Long-term use of acetaminophen and NSAIDs linked to hearing loss in adults
New study brings up questions about modifiable risk factors for hearing loss
To identify some of the risk factors that contribute to hearing loss, researchers investigated the relationship between duration of analgesic use and self-reported hearing loss. They found that regular, long-term use of NSAIDs and acetaminophen was associated with slightly higher risks of hearing loss in women. Aspirin use showed no association, however.
The findings were published in the American Journal of Epidemiology. Approximately 15% of American adults aged 18 years and older report some trouble hearing, according to the National Institutes of Health.
“By no means does our study or data support that you shouldn’t take, or not take, these medications. It’s more about bringing risks to life,” the study’s lead author Brian M. Lin, MD, of the Massachusetts Eye and Ear Infirmary, told Pharmacy Today.
Dixie Leikach, BSPharm, MBA, FACA, owner of Finksburg Pharmacy in Maryland, said that more information and further study are needed before she would counsel a female patient to avoid these products completely.
“I have questions about the study, such as: What was the level of hearing loss? How much of the analgesics were taken? What other risk factors are in place? And, obviously for me, what is the patient's family history?” she said.
Leikach has hereditary hearing loss herself. She said the study makes her less inclined to reach for these OTC products when perhaps a nonpharmacological intervention would be a better place to start.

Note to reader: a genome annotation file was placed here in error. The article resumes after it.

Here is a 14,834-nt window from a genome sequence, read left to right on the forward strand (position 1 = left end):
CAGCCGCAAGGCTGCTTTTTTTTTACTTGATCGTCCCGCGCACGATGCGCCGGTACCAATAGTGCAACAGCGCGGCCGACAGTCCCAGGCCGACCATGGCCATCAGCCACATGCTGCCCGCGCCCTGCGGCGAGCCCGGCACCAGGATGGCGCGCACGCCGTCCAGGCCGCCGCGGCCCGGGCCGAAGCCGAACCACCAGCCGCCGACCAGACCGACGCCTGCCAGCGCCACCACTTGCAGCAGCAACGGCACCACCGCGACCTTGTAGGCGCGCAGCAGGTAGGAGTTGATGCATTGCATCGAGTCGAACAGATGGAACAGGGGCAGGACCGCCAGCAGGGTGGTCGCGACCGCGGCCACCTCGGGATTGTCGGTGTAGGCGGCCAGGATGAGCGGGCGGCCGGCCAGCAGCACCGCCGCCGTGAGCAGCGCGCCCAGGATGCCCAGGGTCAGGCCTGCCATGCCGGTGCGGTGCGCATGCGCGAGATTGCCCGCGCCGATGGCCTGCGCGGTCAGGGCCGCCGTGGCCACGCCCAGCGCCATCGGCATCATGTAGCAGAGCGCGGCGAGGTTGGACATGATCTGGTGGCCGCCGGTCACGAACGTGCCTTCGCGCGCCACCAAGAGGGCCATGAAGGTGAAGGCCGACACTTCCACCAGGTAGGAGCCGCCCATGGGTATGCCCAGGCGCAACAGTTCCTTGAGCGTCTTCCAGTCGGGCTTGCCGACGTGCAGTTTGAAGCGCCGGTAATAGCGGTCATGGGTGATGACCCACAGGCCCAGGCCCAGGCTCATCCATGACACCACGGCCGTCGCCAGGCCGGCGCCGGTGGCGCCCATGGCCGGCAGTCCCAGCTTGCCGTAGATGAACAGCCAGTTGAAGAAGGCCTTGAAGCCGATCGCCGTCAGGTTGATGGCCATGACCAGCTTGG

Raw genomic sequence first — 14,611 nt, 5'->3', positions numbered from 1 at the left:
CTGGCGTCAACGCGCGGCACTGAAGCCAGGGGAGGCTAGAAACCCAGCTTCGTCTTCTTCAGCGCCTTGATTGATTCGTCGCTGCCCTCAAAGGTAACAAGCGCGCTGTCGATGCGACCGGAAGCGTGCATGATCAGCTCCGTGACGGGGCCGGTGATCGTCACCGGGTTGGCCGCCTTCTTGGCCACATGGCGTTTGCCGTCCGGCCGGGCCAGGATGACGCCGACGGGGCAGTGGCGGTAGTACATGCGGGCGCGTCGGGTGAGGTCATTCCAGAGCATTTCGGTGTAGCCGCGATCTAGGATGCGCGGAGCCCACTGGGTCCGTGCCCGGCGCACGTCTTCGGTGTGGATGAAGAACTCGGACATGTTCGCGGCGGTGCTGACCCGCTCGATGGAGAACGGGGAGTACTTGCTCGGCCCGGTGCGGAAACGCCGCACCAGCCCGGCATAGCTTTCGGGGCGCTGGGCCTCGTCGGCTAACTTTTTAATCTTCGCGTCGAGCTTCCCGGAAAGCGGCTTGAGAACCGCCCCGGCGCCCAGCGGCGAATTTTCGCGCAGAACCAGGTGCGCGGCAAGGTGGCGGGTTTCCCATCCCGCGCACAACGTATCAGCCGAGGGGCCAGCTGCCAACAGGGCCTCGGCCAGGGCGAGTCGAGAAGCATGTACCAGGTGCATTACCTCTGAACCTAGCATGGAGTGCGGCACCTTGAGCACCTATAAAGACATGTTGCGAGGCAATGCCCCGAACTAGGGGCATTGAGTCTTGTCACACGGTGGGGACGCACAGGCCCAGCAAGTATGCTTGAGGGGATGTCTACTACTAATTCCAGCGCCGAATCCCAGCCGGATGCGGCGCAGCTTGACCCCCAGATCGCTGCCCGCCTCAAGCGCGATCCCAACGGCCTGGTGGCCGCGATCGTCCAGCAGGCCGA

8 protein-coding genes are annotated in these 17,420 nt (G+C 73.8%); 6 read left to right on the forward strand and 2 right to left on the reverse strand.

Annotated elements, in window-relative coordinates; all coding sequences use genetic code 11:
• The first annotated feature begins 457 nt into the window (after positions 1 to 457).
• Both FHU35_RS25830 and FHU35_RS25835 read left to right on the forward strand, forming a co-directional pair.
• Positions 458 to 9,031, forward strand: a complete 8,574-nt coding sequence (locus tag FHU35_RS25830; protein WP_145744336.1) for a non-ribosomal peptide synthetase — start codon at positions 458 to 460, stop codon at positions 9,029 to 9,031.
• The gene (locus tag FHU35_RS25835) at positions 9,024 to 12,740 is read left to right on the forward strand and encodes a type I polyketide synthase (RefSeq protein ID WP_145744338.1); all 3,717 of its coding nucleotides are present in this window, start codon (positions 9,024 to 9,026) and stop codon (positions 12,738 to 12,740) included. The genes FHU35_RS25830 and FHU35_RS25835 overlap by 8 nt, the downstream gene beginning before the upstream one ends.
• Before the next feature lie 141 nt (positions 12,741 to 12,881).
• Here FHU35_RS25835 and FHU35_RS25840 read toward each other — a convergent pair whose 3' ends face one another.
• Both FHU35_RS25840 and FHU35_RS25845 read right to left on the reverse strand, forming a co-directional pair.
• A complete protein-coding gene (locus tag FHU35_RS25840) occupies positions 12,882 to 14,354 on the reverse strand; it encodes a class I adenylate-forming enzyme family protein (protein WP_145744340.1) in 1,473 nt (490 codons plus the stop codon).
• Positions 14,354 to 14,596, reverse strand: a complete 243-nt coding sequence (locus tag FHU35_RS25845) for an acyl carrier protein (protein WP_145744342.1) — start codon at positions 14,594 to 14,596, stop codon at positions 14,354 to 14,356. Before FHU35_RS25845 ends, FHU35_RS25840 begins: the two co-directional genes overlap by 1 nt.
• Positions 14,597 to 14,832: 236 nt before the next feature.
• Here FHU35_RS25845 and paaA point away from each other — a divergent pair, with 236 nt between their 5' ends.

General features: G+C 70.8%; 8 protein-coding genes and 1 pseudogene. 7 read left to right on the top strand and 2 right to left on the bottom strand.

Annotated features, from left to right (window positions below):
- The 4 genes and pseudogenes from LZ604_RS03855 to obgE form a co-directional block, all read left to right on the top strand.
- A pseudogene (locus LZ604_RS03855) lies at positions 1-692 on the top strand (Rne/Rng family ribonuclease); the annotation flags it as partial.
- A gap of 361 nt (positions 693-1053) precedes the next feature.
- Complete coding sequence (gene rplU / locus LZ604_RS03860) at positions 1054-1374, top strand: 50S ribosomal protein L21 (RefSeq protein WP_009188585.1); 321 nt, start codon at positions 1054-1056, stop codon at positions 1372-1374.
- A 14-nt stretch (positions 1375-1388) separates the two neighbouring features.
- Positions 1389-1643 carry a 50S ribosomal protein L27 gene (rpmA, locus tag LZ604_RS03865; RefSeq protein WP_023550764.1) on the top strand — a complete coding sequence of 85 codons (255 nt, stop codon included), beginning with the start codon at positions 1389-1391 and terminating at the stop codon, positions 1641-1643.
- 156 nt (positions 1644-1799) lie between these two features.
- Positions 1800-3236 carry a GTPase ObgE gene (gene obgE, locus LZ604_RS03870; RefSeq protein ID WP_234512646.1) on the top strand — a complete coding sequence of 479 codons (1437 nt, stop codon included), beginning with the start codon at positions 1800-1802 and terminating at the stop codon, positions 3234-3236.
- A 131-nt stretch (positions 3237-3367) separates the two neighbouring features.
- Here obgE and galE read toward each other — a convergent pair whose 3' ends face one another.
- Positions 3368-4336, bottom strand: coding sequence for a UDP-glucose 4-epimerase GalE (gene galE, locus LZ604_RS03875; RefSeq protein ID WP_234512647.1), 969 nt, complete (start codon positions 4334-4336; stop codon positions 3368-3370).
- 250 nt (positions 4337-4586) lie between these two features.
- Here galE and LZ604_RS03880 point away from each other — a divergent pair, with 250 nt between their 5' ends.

“As a community pharmacist, [I believe] this study is something to keep an eye on and follow. We consistently learn that moderation and awareness are the key in many areas of health,” she said.
Researchers used data from the Nurses’ Health Study to investigate the relationship between duration of analgesic use and hearing loss. More than 55,000 women aged 44–69 years participated in the study. After answering questions about incident hearing loss and how often they took NSAIDs, acetaminophen, and aspirin, 19,000 women indicated they had developed hearing loss during the 873,376 person–years of follow-up (1990–2012).
Study authors concluded that “considering the high prevalence of analgesic use and the high probability of frequent and/or prolonged exposure in women of more advanced age,” their findings suggest that “NSAID use and acetaminophen use may be modifiable risk factors for hearing loss.”